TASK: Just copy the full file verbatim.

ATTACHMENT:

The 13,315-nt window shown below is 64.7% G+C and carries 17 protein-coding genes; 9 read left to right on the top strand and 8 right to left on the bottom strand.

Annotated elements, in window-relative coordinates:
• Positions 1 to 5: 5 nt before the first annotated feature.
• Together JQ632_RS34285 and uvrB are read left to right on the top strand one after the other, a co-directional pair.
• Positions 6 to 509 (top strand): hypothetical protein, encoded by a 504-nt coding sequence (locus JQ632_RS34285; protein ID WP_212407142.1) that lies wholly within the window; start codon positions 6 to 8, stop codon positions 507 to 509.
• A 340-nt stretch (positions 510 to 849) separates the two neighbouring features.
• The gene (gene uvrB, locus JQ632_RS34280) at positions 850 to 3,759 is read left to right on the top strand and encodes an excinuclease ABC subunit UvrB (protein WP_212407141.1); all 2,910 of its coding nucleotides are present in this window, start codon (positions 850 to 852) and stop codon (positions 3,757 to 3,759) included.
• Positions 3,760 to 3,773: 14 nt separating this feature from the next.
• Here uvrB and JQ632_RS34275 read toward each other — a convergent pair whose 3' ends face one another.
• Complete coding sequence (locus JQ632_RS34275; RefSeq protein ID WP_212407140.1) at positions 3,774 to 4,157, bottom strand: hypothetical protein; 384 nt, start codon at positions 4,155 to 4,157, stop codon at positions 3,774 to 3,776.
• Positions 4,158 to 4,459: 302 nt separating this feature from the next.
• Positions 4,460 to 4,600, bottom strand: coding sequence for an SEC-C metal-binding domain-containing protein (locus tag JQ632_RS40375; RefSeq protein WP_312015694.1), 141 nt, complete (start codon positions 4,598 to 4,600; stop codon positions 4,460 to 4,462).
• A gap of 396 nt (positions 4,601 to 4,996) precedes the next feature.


The 13,315-nt window shown below is 64.7% G+C and carries 17 protein-coding genes; 9 read left to right on the top strand and 8 right to left on the bottom strand.

Annotated elements, in window-relative coordinates:
• Positions 1 to 5: 5 nt before the first annotated feature.
• Together JQ632_RS34285 and uvrB are read left to right on the top strand one after the other, a co-directional pair.
• Positions 6 to 509 (top strand): hypothetical protein, encoded by a 504-nt coding sequence (locus JQ632_RS34285; protein ID WP_212407142.1) that lies wholly within the window; start codon positions 6 to 8, stop codon positions 507 to 509.
• A 340-nt stretch (positions 510 to 849) separates the two neighbouring features.
• The gene (gene uvrB, locus JQ632_RS34280) at positions 850 to 3,759 is read left to right on the top strand and encodes an excinuclease ABC subunit UvrB (protein WP_212407141.1); all 2,910 of its coding nucleotides are present in this window, start codon (positions 850 to 852) and stop codon (positions 3,757 to 3,759) included.
• Positions 3,760 to 3,773: 14 nt separating this feature from the next.
• Here uvrB and JQ632_RS34275 read toward each other — a convergent pair whose 3' ends face one another.
• Complete coding sequence (locus JQ632_RS34275; RefSeq protein ID WP_212407140.1) at positions 3,774 to 4,157, bottom strand: hypothetical protein; 384 nt, start codon at positions 4,155 to 4,157, stop codon at positions 3,774 to 3,776.
• Positions 4,158 to 4,459: 302 nt separating this feature from the next.
• Positions 4,460 to 4,600, bottom strand: coding sequence for an SEC-C metal-binding domain-containing protein (locus tag JQ632_RS40375; RefSeq protein WP_312015694.1), 141 nt, complete (start codon positions 4,598 to 4,600; stop codon positions 4,460 to 4,462).
• A gap of 396 nt (positions 4,601 to 4,996) precedes the next feature.